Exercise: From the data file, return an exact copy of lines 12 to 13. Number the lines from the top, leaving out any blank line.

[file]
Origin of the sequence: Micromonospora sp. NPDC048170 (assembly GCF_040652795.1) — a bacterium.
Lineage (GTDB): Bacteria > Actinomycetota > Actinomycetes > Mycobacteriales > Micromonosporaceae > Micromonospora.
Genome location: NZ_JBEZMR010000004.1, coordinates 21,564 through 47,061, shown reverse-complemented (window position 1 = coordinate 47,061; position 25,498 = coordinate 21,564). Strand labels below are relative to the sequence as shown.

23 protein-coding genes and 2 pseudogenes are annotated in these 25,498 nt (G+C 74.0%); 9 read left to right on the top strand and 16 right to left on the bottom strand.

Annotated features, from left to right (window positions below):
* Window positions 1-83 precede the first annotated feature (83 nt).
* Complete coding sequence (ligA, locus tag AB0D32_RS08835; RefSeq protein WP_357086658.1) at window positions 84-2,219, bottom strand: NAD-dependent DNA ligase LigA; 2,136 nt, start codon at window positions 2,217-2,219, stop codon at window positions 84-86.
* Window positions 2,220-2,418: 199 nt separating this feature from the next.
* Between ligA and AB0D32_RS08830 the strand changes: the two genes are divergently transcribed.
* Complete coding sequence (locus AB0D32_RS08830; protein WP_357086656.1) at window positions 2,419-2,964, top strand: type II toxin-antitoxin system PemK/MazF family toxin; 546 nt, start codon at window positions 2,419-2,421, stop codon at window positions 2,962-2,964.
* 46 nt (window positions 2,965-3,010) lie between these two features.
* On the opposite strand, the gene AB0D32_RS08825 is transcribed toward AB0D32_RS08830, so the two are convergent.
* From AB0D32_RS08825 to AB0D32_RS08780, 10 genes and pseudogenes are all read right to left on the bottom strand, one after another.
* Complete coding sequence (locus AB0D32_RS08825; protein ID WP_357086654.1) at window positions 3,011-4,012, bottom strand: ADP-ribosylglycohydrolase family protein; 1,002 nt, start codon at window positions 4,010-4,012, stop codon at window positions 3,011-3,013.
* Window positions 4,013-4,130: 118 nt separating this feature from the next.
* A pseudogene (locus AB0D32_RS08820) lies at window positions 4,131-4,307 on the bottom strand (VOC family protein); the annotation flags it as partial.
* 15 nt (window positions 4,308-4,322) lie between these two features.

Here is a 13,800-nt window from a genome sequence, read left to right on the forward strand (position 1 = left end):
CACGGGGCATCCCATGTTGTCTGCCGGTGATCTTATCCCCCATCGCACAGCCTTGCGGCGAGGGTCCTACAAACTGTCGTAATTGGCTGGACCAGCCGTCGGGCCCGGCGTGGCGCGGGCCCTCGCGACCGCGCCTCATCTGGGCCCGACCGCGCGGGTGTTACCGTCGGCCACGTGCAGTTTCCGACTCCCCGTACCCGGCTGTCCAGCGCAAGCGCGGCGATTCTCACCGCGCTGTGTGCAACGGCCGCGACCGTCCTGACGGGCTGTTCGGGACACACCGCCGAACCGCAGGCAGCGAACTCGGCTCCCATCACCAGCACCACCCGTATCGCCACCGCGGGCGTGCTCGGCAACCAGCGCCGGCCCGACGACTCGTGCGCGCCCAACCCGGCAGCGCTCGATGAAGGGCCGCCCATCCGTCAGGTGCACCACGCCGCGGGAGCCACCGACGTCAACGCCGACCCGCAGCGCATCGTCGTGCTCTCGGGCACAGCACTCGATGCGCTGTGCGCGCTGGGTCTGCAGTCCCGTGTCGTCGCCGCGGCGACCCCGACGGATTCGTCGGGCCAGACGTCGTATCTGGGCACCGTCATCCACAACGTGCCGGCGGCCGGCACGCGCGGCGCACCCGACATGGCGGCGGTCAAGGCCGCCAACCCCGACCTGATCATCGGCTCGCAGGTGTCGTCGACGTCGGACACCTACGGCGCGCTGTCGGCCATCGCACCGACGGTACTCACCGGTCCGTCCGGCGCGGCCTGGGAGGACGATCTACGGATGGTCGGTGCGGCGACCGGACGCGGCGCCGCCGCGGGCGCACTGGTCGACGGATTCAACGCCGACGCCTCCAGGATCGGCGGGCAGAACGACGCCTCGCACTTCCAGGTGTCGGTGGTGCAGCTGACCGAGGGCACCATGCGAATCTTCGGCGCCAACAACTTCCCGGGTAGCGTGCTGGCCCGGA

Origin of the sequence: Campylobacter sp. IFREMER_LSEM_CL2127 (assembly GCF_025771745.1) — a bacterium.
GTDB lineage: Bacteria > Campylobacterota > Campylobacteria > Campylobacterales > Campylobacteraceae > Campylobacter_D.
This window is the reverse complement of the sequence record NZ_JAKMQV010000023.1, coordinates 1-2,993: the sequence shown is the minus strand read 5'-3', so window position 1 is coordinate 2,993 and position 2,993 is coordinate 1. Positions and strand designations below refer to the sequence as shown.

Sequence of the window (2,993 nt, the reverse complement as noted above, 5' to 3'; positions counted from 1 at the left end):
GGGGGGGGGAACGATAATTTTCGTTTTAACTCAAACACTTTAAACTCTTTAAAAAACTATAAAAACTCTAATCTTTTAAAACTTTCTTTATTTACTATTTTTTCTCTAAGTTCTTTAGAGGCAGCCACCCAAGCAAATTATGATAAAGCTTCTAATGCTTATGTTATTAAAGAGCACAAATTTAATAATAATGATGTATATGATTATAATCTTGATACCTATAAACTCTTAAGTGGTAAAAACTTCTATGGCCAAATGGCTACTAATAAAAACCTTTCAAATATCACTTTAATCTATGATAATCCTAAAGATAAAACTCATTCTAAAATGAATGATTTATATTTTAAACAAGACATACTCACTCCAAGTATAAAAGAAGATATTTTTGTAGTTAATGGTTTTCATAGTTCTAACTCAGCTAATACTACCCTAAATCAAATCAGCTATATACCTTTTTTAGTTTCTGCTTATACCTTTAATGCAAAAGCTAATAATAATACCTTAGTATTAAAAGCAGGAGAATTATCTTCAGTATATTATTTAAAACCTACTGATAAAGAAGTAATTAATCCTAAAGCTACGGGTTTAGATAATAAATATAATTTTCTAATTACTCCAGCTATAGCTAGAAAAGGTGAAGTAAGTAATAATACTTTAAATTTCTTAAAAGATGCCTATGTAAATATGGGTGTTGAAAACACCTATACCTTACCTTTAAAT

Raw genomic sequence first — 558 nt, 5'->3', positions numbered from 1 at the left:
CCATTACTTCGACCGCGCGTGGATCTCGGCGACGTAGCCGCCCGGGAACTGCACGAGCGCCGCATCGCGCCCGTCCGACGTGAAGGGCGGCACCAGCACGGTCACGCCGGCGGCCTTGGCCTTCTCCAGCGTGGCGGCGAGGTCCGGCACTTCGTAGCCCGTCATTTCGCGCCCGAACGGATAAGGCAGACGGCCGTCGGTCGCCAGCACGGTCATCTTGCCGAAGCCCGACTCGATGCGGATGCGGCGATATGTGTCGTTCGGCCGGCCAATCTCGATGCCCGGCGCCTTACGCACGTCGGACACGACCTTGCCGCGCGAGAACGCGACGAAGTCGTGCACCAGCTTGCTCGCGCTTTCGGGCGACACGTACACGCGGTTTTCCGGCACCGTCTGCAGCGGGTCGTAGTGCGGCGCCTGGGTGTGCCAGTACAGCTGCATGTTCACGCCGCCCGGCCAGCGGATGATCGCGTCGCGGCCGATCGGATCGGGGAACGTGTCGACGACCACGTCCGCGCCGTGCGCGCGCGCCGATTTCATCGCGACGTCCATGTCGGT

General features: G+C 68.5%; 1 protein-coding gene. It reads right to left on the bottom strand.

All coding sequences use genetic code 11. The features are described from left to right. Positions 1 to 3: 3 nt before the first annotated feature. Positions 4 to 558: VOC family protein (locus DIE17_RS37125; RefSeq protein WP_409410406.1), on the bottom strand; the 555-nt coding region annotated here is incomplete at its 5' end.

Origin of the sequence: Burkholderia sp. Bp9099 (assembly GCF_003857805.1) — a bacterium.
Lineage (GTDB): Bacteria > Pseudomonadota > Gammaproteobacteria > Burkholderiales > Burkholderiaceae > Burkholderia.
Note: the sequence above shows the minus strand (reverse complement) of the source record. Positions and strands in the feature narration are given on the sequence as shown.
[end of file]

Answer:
* On the opposite strand, the gene AB0D32_RS08825 is transcribed toward AB0D32_RS08830, so the two are convergent.
* From AB0D32_RS08825 to AB0D32_RS08780, 10 genes and pseudogenes are all read right to left on the bottom strand, one after another.